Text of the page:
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What are composite indexes?

Database engines (e.g. MySQL, PostgreSQL, etc.) can create composite indexes on table data. That is, indexes on multiple columns at once, instead of indexing a single column. For instance, MySQL allows indexes of up to 16 columns. A multiple-column index can be thought of as a sorted array that hold values that are created by concatenating the values of the indexed columns. A composite index definition looks like this:

When should you use a composite index in a database?

The simple answer is to use composite indexes when you are using queries that benefit from it. Digging a bit deeper, you should multiple-column indexes for queries that require joining, filtering, and sometimes selecting by testing all the columns in the index at once.

You can also take advantage of composite indexes during queries test just the first (leftmost) column on the index, the first two columns, the first three columns, and so on. So the above index will also accelerate queries that require testing rows for

This optimization past assumes that there are no better indexes on those specific fields, such as a single-field index on field A. On the other hand, this composite index will not be useful for queries that search for:

Notice how column_B is missing. MySQL cannot use the index to optimize lookups if the columns do not form a prefix of the index, so composite indexes such as the above cannot be used to speed up this query. In consequence, if no other indexes exist, the optimizer will turn to perform a full-table scan.

This means that if you specify the columns in the right order in the index definition, a single composite index can speed up several kinds of queries on the same table without the problems derived from using several single-column indexes.

What happens when other indexes on those columns exist?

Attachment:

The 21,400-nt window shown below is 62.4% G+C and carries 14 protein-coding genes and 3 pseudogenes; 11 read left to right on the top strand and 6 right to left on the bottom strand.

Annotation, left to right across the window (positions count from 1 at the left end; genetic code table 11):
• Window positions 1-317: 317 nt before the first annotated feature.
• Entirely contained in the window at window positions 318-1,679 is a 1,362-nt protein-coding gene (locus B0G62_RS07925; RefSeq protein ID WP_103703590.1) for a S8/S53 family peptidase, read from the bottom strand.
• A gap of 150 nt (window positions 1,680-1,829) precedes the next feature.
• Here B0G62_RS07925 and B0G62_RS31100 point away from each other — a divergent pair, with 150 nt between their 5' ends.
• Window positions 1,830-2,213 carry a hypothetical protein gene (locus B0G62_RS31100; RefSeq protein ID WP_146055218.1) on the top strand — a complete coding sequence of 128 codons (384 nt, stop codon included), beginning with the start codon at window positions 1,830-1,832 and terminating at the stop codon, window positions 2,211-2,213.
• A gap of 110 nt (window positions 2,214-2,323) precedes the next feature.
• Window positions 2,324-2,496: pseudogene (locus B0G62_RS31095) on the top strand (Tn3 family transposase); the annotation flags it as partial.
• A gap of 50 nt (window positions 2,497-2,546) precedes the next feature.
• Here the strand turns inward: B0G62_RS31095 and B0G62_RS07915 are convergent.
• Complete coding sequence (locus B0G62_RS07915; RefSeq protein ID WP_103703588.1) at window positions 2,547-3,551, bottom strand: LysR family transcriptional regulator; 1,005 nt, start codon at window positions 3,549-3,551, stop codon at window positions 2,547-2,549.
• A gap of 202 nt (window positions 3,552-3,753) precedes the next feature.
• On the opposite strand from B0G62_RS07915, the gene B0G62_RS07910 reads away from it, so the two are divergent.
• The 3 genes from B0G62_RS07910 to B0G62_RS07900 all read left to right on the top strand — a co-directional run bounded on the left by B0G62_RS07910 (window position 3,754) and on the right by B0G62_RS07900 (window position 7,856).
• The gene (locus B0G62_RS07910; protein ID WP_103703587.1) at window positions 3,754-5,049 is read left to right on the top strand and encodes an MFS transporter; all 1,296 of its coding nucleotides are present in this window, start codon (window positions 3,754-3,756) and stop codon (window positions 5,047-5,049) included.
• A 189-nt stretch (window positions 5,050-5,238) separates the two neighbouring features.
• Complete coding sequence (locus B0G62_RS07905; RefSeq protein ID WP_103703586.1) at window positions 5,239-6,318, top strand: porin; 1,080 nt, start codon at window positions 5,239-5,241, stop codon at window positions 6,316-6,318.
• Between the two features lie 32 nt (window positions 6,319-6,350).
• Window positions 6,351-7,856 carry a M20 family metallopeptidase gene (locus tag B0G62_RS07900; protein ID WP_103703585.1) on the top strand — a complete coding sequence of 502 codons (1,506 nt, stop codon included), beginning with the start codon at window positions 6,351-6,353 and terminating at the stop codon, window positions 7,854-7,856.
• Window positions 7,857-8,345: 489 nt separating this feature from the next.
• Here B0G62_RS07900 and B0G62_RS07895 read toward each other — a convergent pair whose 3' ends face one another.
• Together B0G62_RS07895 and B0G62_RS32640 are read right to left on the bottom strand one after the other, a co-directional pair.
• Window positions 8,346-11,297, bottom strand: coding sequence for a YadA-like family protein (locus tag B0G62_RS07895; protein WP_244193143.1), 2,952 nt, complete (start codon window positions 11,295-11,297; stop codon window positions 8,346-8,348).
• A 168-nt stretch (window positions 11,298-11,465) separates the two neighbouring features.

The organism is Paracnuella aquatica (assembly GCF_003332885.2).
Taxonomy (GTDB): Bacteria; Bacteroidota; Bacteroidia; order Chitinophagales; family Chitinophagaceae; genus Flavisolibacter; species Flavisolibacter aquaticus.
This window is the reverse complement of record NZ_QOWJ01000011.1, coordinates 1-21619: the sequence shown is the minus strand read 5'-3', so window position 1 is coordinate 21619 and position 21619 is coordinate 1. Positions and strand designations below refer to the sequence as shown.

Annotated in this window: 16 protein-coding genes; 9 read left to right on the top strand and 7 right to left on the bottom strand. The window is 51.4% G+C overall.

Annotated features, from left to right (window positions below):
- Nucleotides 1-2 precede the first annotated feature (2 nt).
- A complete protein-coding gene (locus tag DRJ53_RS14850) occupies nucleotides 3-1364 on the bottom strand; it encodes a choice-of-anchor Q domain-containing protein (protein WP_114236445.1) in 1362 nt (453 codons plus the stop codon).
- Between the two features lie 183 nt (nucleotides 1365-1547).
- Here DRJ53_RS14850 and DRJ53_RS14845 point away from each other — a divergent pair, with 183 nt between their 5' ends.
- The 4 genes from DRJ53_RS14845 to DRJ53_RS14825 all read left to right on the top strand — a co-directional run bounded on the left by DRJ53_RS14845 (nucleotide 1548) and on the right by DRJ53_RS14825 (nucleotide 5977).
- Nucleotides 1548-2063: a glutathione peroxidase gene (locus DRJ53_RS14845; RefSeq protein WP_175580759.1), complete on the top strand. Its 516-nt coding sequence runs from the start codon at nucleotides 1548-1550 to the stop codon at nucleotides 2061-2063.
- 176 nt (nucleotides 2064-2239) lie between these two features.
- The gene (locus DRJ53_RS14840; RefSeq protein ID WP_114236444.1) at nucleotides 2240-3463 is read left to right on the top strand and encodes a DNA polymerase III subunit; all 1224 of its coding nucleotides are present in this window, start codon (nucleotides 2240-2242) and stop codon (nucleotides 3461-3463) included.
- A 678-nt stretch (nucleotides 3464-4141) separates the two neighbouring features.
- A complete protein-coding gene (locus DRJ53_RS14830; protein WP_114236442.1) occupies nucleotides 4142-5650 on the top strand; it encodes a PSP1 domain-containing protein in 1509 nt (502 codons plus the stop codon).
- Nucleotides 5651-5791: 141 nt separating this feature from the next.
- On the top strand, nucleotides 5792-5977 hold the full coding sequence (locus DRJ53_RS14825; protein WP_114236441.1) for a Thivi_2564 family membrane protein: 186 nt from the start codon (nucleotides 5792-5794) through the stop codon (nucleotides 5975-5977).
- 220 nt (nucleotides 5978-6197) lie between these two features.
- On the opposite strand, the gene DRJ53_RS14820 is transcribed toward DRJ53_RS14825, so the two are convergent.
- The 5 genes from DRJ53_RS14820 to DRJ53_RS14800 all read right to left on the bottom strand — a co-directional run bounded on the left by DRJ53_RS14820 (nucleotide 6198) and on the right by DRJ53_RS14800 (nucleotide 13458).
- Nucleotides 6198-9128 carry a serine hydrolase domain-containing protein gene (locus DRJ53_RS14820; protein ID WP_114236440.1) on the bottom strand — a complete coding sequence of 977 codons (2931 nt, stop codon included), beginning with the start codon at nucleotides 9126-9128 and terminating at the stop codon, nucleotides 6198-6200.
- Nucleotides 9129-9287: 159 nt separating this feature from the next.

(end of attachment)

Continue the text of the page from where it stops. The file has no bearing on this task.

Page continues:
When performing a query on column_A, column_B, column_C and a multiple-column index exists on those fields, the rows can be fetched directly. Now, if separate (single-column) indexes exist on column_A, column_B and column_C, the optimizer attempts to use Index Merge optimization (see “Index Merge Optimization” on the MySQL manual). In other words, the optimizer attempts to find the most restrictive index by deciding which index excludes more rows and using that index to fetch the rows. In the end, it is the optimizer who determines whether which indexes are used during the query.

Know your data

In the end it’s your data and (how your application needs to retrieve it) what defines how indexes should be created to optimize queries without wasting resources (memory, CPU time and disk space). Sometimes composite indexes are best, but sometimes it’s better to create separate indexes and rely on index-combined searches.

For instance, if your data is a set of geographic data you may want to check what spatial databases have to offer before moving ahead an using a composite index for indexing latitude/longitude data.

Conversely, if your workload includes a mix of queries that sometimes involve only column X, sometimes only column Y, and sometimes both columns, you might choose to create two separate indexes on X and Y, relying on index combination to process the queries that use both columns.

You could also create only the composite index on (X, Y). This index would typically be most efficient than index combination for queries involving both columns but, as stated above, it would be almost useless for queries involving only column Y.

A combination of the multi-column index and separate indexes on Y would serve reasonably well in these cases. For queries involving only X, the multi-column index could be used, though it would be larger and hence slower than an index on X alone.

The last alternative you should point to is to create all three indexes, but this is probably only reasonable if the table is searched much more often than it is updated and all three types of query are common. Since indexes are updated every time data changes, it can skyrocket resources consumption so for tables that change very often.

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